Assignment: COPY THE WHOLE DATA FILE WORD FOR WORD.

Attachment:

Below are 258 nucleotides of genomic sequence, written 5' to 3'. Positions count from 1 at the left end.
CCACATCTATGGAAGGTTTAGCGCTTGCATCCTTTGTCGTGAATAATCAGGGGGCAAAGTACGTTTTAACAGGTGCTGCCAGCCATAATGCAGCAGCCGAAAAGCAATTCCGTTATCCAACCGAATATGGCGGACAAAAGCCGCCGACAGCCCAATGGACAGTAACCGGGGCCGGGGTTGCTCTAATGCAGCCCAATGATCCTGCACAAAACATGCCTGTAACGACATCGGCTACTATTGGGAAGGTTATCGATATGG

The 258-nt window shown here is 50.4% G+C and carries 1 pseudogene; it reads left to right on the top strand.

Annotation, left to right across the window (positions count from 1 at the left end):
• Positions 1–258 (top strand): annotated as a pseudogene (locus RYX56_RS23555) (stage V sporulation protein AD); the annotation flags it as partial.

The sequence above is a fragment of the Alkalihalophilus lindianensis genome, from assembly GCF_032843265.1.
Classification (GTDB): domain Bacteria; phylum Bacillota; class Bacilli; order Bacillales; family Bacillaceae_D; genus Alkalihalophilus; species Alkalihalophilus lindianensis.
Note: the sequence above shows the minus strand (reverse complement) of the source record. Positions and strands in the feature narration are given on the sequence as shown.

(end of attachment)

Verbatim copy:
Below are 258 nucleotides of genomic sequence, written 5' to 3'. Positions count from 1 at the left end.
CCACATCTATGGAAGGTTTAGCGCTTGCATCCTTTGTCGTGAATAATCAGGGGGCAAAGTACGTTTTAACAGGTGCTGCCAGCCATAATGCAGCAGCCGAAAAGCAATTCCGTTATCCAACCGAATATGGCGGACAAAAGCCGCCGACAGCCCAATGGACAGTAACCGGGGCCGGGGTTGCTCTAATGCAGCCCAATGATCCTGCACAAAACATGCCTGTAACGACATCGGCTACTATTGGGAAGGTTATCGATATGG

The 258-nt window shown here is 50.4% G+C and carries 1 pseudogene; it reads left to right on the top strand.

Annotation, left to right across the window (positions count from 1 at the left end):
• Positions 1–258 (top strand): annotated as a pseudogene (locus RYX56_RS23555) (stage V sporulation protein AD); the annotation flags it as partial.

The sequence above is a fragment of the Alkalihalophilus lindianensis genome, from assembly GCF_032843265.1.
Classification (GTDB): domain Bacteria; phylum Bacillota; class Bacilli; order Bacillales; family Bacillaceae_D; genus Alkalihalophilus; species Alkalihalophilus lindianensis.
Note: the sequence above shows the minus strand (reverse complement) of the source record. Positions and strands in the feature narration are given on the sequence as shown.